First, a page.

F77SA Introduction to Statistical Science A

Dr George Streftaris

Course co-ordinator(s): Dr George Streftaris (Edinburgh).

Aims:

The aim of this course is to provide an introduction to the statistical issues associated with the collection, description, and interpretation of data. In addition, this course aims to introduce statistical computing with a view to describing data using various graphical and numerical methods.

Summary:

The aim of statistical analysis is to provide insight by means of numbers . This process usually involves three stages:

  • Collecting data
  • Describing and presenting data
  • Drawing conclusions from the data (inference).

In this course, we will (primarily) consider the statistical principles and techniques used in the first two stages of statistical analysis. There will be some discussion of inference at the end of the course.

Detailed Information

Pre-requisites: none.

Location: Edinburgh.

Semester: 1.

Syllabus:

  1. Introduction to the concept of statistics
    – The use and role of statistics in real life.
    – The purpose of statistical science (data collection, data description and inference using data).
  2. Collecting data
    – The concept of a statistical population and sample; distinction between parameter and statistic.
    – Issues related to sampling (random sampling versus other sampling methods – e.g. stratified or quota sampling).
    – Data from experiments and observational studies.
    – Types of data/variables (quantitative and qualitative; measurement scales; continuous and discrete).
  3. Describing and understanding data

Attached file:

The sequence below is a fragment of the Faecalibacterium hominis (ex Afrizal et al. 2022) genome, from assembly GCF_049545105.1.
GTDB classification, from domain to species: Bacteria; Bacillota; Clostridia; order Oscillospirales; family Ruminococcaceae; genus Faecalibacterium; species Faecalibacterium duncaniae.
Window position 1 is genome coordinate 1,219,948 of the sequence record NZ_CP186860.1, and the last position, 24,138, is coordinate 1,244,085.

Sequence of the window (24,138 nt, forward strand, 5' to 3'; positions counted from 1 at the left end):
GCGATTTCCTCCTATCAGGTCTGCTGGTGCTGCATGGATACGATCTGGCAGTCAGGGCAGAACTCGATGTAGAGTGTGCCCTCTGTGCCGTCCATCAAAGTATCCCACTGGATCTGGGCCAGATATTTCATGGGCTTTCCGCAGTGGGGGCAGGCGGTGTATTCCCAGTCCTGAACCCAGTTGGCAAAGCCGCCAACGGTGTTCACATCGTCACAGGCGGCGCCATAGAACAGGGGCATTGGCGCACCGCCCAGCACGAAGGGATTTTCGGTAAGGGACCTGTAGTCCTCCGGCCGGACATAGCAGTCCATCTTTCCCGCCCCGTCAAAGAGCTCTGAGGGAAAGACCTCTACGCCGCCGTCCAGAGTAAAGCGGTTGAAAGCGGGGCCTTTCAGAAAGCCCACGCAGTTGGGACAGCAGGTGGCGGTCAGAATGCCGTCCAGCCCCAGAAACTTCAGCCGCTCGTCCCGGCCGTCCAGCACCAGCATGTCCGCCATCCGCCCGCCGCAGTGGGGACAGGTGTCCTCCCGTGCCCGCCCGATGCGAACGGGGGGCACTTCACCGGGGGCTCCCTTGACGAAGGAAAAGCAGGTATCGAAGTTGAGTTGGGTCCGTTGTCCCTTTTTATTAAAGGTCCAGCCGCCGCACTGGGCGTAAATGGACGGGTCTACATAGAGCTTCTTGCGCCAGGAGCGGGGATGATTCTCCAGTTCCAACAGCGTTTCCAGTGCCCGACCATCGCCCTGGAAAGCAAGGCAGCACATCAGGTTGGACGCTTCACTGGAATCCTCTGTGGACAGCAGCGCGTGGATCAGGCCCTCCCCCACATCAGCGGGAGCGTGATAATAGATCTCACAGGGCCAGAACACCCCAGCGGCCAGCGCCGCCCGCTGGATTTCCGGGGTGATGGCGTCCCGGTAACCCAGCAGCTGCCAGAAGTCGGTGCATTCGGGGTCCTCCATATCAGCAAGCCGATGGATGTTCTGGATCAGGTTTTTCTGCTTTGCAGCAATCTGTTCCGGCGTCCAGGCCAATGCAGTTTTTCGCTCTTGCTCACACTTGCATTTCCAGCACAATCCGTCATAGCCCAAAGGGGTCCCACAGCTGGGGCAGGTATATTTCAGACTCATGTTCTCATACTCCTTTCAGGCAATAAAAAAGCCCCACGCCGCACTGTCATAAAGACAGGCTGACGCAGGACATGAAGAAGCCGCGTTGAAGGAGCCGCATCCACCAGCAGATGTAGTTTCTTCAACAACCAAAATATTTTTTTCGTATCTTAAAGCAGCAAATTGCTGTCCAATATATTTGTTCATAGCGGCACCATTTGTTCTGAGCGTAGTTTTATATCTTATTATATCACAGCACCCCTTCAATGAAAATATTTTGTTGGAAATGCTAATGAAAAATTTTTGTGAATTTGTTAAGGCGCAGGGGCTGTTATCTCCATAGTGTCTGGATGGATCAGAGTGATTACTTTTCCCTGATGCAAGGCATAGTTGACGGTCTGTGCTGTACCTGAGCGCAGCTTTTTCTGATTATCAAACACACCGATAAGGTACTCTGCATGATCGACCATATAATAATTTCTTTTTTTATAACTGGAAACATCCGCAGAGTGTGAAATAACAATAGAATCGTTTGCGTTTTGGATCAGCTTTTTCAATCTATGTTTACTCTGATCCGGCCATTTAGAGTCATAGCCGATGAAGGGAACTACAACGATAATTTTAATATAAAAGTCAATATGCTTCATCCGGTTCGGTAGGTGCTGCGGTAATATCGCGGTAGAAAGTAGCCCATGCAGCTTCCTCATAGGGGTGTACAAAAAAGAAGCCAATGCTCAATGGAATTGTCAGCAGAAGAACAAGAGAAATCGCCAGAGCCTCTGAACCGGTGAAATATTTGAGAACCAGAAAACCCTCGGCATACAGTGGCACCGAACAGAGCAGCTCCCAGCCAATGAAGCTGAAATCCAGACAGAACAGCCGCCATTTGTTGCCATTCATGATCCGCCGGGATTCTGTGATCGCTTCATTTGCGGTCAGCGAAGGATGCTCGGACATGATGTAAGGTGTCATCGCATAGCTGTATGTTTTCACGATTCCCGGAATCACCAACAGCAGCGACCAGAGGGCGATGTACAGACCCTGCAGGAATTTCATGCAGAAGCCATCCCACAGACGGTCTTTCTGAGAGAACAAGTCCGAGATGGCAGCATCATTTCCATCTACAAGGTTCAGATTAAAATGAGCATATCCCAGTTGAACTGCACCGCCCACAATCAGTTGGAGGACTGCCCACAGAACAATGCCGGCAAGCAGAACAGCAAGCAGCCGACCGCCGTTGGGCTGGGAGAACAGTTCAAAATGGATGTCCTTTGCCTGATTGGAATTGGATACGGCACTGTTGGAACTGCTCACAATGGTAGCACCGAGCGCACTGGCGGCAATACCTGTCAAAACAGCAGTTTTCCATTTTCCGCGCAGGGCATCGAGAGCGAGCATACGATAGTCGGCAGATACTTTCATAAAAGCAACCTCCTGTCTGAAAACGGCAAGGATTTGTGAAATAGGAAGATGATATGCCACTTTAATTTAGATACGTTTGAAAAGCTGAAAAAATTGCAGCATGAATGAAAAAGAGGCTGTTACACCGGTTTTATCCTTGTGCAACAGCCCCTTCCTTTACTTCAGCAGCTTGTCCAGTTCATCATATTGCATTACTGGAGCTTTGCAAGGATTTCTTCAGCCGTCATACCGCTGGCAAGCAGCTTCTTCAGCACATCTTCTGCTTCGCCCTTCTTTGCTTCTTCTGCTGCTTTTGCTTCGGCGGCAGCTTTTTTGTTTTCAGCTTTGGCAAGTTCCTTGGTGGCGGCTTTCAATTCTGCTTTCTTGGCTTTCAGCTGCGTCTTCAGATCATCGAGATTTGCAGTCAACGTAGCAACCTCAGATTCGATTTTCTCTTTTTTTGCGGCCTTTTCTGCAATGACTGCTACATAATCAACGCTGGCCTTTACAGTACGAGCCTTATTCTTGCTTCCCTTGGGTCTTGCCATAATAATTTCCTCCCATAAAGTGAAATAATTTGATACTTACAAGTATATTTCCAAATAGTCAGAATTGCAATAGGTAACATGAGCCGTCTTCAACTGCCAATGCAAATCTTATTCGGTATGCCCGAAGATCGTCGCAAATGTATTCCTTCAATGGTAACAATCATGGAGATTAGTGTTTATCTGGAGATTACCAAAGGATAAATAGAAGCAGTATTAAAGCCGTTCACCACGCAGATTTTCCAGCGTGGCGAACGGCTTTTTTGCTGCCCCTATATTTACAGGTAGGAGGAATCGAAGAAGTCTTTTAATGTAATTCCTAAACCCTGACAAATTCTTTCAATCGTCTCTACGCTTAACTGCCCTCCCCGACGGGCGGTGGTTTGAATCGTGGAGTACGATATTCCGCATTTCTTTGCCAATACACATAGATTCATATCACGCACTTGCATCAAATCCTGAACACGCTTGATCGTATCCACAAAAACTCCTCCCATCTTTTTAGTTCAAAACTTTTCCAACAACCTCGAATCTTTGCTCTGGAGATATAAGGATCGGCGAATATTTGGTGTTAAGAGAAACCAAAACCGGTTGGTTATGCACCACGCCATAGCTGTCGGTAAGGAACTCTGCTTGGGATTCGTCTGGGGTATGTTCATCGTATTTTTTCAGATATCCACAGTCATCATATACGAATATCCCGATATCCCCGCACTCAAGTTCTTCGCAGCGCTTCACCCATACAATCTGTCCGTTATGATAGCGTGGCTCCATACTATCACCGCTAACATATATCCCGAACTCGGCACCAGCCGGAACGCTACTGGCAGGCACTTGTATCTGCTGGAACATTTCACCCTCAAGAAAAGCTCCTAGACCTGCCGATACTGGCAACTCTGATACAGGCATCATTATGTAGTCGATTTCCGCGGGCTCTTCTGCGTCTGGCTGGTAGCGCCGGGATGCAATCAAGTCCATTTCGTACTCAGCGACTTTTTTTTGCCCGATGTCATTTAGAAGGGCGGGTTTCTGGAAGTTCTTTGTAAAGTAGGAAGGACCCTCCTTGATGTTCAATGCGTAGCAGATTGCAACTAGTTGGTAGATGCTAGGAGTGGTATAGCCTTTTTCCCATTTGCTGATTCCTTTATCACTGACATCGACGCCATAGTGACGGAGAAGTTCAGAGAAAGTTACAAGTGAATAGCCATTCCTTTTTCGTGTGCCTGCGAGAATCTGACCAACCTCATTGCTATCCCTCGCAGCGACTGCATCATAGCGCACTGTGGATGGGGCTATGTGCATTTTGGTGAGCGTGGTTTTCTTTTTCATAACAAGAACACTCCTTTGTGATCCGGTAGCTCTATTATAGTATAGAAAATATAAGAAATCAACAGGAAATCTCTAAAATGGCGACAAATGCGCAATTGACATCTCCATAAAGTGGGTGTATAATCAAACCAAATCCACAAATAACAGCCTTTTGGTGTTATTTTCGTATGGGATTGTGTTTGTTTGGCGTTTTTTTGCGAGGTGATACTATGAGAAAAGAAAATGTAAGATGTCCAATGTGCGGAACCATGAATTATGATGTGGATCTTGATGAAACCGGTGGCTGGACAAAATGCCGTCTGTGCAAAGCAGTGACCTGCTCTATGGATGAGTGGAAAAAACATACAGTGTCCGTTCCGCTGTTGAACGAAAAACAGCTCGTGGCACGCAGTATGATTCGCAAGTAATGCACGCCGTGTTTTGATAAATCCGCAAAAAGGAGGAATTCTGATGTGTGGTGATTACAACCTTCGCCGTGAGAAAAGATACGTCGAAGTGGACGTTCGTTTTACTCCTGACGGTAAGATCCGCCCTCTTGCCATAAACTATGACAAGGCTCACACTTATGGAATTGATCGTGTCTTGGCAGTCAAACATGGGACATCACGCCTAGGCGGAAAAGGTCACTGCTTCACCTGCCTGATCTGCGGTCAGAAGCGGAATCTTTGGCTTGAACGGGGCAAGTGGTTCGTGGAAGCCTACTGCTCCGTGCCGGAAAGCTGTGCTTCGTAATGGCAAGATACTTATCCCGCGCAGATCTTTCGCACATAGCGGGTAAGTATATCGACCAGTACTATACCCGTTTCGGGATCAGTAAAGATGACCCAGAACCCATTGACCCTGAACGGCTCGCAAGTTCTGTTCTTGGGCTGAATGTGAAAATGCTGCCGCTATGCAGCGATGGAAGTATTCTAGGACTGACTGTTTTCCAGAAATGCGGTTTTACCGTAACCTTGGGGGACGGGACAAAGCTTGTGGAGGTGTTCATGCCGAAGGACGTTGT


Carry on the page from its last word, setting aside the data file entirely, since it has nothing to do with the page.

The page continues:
– Graphical summaries of data (frequency tables, histograms, stem-plots, etc).
    – Graphical displays using computers – introduction to Excel
    – Numerical summaries of data: sample mean, median, variance, quartiles.
  4. Describing and understanding data from two-dimensional populations
    – Graphical exploration of relationships between two variables: cross- tabulations and scatterplots.
    – The sample correlation coefficient.
    – Introduction to the concepts of association and causation.
    – Least-squares regression lines and prediction.
  5. Drawing conclusions from data – an introduction to statistical inference.

Learning Outcomes: Subject Mastery

At the end of this course, students should

  • Understand the role statistical science in everyday life.
  • Be able to distinguish between populations and samples, parameters and statistics.
  • Be familiar with various sampling methods and be able to identify sources of bias in sampling.
  • Understand the principles of good experimental design and be able to identify sources of bias in poorly designed experiments/observational studies.
  • Be able to interpret and describe data using appropriate graphical displays
  • Be able to calculate numerical summaries of data and interpret them as measures of centre and variation.
  • Be able to explore the relationships between two variables using scatter-plots and cross-tabulation.
  • Be able to calculate the sample correlation coefficient and interpret its value.
  • Appreciate the issues related to the concepts of association and causation.
  • Be able to calculate the least-squares regression line and to use it for prediction.
  • Be able to use Excel to produce graphical and numerical summaries of data.
  • Be able to use LaTex to produce a structured report.

Reading list:

Statistics: Concepts and Controversies by David S. Moore and William Notz. 6th edition. W.H. Freeman and Co.

 

Assessment Methods:

2-hour Final exam (70%), continuous assessment consisting of a class test (up to 20%) and a project (minimum 10%).

SCQF Level: 7.

Credits: 15.

Other Information

Help: If you have any problems or questions regarding the course, you are encouraged to contact the lecturer

VISION: further information and course materials are available on VISION